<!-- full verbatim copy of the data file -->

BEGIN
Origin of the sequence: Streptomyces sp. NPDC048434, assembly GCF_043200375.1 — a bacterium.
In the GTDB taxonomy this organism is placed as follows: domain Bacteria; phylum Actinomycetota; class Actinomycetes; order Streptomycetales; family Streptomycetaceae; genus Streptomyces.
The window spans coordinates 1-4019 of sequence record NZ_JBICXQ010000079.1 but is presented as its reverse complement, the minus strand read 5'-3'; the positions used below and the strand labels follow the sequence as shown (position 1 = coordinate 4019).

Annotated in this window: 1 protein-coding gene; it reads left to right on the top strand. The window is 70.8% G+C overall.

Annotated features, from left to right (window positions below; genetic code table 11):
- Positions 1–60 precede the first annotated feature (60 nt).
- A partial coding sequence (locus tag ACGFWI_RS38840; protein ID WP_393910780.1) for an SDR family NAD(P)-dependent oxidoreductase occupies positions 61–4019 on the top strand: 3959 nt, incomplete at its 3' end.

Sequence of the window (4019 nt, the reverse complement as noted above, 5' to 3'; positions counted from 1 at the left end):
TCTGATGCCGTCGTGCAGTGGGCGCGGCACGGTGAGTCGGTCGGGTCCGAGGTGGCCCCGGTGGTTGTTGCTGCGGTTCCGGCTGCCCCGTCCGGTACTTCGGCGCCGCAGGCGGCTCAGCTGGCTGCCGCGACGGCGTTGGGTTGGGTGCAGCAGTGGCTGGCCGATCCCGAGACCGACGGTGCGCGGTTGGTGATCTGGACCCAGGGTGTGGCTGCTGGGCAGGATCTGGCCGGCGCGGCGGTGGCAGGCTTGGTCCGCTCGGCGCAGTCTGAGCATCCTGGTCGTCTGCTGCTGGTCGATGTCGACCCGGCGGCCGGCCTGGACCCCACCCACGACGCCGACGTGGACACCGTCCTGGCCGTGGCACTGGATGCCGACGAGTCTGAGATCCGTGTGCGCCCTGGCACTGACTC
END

Origin of the sequence: Streptomyces sp. NPDC048434, assembly GCF_043200375.1 — a bacterium.
In the GTDB taxonomy this organism is placed as follows: domain Bacteria; phylum Actinomycetota; class Actinomycetes; order Streptomycetales; family Streptomycetaceae; genus Streptomyces.
The window spans coordinates 1-4019 of sequence record NZ_JBICXQ010000079.1 but is presented as its reverse complement, the minus strand read 5'-3'; the positions used below and the strand labels follow the sequence as shown (position 1 = coordinate 4019).

Annotated in this window: 1 protein-coding gene; it reads left to right on the top strand. The window is 70.8% G+C overall.

Annotated features, from left to right (window positions below; genetic code table 11):
- Positions 1–60 precede the first annotated feature (60 nt).
- A partial coding sequence (locus tag ACGFWI_RS38840; protein ID WP_393910780.1) for an SDR family NAD(P)-dependent oxidoreductase occupies positions 61–4019 on the top strand: 3959 nt, incomplete at its 3' end.

Sequence of the window (4019 nt, the reverse complement as noted above, 5' to 3'; positions counted from 1 at the left end):
TCTGATGCCGTCGTGCAGTGGGCGCGGCACGGTGAGTCGGTCGGGTCCGAGGTGGCCCCGGTGGTTGTTGCTGCGGTTCCGGCTGCCCCGTCCGGTACTTCGGCGCCGCAGGCGGCTCAGCTGGCTGCCGCGACGGCGTTGGGTTGGGTGCAGCAGTGGCTGGCCGATCCCGAGACCGACGGTGCGCGGTTGGTGATCTGGACCCAGGGTGTGGCTGCTGGGCAGGATCTGGCCGGCGCGGCGGTGGCAGGCTTGGTCCGCTCGGCGCAGTCTGAGCATCCTGGTCGTCTGCTGCTGGTCGATGTCGACCCGGCGGCCGGCCTGGACCCCACCCACGACGCCGACGTGGACACCGTCCTGGCCGTGGCACTGGATGCCGACGAGTCTGAGATCCGTGTGCGCCCTGGCACTGACTC